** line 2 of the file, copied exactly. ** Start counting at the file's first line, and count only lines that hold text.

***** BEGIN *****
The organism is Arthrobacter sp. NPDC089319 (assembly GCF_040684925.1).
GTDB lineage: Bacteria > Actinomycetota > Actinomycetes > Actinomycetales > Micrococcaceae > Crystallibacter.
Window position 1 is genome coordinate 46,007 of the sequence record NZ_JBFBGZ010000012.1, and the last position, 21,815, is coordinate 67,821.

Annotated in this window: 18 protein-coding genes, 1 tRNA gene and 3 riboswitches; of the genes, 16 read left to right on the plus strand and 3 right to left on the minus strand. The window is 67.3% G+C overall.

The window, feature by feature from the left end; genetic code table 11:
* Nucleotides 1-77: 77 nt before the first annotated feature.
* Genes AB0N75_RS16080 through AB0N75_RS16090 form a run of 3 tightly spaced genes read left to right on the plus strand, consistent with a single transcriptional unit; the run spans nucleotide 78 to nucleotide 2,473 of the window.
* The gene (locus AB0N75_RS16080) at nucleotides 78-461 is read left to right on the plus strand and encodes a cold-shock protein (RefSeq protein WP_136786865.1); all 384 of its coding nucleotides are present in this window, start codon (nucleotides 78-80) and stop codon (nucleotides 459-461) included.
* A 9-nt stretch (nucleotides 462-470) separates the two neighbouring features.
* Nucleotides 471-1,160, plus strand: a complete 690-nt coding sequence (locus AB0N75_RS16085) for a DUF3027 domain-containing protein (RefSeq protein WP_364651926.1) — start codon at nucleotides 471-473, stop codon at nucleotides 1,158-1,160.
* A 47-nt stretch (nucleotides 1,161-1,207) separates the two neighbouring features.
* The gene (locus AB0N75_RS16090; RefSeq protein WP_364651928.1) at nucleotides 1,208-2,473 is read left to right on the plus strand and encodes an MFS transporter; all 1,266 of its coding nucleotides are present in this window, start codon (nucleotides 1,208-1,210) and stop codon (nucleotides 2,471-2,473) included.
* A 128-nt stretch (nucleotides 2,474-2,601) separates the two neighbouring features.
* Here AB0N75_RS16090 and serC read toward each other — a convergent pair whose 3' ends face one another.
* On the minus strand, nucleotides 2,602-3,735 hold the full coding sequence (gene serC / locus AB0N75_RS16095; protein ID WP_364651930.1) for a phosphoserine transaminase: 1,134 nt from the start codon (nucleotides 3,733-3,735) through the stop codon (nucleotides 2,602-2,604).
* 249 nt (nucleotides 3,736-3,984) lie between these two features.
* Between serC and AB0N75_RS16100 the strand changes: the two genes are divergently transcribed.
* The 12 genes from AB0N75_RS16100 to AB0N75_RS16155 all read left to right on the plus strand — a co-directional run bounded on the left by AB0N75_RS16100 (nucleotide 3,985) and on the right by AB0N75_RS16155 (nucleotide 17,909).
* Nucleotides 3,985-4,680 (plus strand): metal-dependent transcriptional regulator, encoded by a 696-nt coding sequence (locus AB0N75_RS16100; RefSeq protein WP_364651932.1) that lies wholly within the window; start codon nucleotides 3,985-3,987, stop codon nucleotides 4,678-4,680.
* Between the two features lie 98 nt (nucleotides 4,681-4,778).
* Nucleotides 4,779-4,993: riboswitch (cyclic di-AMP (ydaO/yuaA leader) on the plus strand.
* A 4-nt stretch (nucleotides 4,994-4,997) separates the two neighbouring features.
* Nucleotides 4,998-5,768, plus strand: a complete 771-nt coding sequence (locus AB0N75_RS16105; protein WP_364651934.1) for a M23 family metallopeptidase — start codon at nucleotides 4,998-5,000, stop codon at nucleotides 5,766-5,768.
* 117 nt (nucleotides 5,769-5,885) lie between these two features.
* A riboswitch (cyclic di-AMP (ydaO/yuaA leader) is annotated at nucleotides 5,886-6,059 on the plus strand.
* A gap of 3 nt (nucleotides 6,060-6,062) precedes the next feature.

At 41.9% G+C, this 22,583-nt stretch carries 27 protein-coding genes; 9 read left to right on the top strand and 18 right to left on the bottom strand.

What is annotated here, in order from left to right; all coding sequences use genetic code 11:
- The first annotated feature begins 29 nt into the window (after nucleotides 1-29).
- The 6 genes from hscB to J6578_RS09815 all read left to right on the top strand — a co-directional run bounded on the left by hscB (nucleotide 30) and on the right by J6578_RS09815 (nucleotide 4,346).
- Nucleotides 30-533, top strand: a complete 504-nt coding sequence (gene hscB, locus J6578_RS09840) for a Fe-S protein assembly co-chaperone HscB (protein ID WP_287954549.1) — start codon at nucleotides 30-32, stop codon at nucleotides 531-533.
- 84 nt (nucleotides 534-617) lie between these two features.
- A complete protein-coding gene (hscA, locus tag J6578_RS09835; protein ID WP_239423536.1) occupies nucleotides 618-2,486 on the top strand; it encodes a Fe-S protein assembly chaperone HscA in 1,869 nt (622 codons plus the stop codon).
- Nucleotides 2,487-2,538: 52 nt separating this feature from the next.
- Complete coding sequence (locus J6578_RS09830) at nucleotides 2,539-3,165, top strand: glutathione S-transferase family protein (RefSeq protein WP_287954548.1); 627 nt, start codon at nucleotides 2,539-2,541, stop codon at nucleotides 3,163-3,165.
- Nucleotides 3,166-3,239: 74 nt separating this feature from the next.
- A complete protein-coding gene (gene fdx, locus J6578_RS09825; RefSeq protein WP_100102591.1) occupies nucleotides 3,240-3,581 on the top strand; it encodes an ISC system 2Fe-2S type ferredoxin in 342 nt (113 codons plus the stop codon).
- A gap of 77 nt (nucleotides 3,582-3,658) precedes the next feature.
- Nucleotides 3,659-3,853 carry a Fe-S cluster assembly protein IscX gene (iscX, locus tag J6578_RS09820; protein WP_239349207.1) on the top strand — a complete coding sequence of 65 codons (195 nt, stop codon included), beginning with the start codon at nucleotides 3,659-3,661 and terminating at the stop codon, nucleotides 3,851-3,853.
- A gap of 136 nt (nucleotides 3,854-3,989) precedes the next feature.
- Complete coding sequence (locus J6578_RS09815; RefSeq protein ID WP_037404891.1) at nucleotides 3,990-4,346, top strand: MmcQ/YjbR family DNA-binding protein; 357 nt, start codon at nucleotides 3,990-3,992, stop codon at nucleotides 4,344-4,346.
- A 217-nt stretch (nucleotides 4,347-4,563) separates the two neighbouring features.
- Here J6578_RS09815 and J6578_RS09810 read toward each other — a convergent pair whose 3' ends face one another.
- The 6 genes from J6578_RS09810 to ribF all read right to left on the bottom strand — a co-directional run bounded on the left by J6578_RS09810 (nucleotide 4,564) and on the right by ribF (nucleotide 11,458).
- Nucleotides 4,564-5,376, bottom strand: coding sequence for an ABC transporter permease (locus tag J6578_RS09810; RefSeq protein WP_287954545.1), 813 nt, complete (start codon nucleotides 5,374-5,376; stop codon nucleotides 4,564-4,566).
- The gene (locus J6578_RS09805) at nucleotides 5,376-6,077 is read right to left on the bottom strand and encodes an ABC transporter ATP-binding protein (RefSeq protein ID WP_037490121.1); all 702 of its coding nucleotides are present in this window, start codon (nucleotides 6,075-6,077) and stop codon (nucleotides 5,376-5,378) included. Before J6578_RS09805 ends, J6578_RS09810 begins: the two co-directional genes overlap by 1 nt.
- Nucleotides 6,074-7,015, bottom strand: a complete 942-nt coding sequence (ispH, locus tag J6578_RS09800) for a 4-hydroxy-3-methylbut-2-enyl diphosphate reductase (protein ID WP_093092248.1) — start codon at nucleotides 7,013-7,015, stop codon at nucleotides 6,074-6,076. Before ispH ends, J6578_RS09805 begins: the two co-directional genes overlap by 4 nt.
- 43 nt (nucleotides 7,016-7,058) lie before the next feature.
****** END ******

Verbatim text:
GTDB lineage: Bacteria > Actinomycetota > Actinomycetes > Actinomycetales > Micrococcaceae > Crystallibacter.